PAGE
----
Victoria Wasylak: Your new album has 19 songs on it, which is way more than most artists put on a record nowadays. You almost put out two albums’ worth of material.
Will Farquarson: I guess as a creative person, when you make music or any kind of art, it’s all precious to you. We might have a big hit, but that doesn’t mean that that song means any more to us than the b-sides that we wrote. It’s just incredibly hard to choose. We boiled it down and [had] our label imploring us to be sensible, but in the end, we just dug our feet in a bit and eventually we were like “Okay, we’re doing it.” When I was growing up, a lot of albums were 15 to 20 tracks long. It’s quite a new thing to do a short album. Maybe next time we’ll do it a bit shorter.
Suddenly we’ve gone from having one album’s worth of material and wondering how we’re going to fill up hour and a half set — now we’ve got far too many songs and it’s a massive debate over which ones to bring out. It’s a nice problem to have.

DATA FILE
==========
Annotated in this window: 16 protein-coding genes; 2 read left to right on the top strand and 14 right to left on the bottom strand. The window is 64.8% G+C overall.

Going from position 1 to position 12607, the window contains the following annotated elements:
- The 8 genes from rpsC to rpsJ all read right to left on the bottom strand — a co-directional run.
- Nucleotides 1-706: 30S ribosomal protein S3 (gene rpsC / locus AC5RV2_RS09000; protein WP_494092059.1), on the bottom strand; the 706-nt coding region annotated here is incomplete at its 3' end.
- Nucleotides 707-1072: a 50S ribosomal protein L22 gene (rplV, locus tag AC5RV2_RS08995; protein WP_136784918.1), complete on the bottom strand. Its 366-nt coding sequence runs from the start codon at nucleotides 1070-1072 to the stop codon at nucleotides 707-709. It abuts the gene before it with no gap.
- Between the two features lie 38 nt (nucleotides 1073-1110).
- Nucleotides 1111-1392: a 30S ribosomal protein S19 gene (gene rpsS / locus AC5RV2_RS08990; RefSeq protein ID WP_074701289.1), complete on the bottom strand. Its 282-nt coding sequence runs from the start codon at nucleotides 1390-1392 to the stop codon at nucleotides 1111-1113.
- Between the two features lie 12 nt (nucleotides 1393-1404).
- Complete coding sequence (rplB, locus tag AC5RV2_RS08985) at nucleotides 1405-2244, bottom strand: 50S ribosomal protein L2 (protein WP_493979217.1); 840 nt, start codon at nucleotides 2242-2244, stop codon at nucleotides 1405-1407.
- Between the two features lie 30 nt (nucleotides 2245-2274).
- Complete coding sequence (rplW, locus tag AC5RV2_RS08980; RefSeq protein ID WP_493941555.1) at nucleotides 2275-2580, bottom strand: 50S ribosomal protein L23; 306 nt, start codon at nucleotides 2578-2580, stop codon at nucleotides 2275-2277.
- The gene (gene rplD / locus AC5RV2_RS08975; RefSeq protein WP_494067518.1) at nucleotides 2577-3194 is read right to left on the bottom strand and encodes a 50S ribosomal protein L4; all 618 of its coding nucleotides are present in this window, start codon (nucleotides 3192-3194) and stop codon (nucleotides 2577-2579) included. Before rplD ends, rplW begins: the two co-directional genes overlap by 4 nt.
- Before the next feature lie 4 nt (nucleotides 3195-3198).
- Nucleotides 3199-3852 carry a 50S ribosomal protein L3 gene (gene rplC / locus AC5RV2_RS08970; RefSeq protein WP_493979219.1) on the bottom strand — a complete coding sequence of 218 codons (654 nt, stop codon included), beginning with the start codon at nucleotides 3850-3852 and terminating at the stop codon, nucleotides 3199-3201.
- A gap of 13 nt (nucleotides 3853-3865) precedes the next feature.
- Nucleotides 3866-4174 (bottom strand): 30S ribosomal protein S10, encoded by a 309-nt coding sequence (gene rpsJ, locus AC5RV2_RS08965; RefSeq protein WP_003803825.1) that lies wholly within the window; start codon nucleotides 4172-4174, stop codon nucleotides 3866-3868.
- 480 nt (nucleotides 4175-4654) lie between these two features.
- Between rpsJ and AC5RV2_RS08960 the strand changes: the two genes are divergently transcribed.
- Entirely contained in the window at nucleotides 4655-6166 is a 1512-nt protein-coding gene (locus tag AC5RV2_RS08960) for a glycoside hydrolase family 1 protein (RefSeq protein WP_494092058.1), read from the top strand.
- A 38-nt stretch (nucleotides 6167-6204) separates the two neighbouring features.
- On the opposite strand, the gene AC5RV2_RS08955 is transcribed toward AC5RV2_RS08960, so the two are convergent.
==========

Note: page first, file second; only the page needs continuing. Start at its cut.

Do you find yourselves switching up what you play every night because you have a much bigger catalogue now?
That was the plan, but it’s one of those things where you kind of slip into a routine a little bit, so we try and alternate a lot of songs in and out of the set. Again, it’s quite tough because there are a number of staples that we feel we can’t really not play. There’s four or five [songs] on constant rotation each night. It is a bit of a headache. Also, some people may not like those songs. It’s an internal struggle sometimes, deciding which ones to play.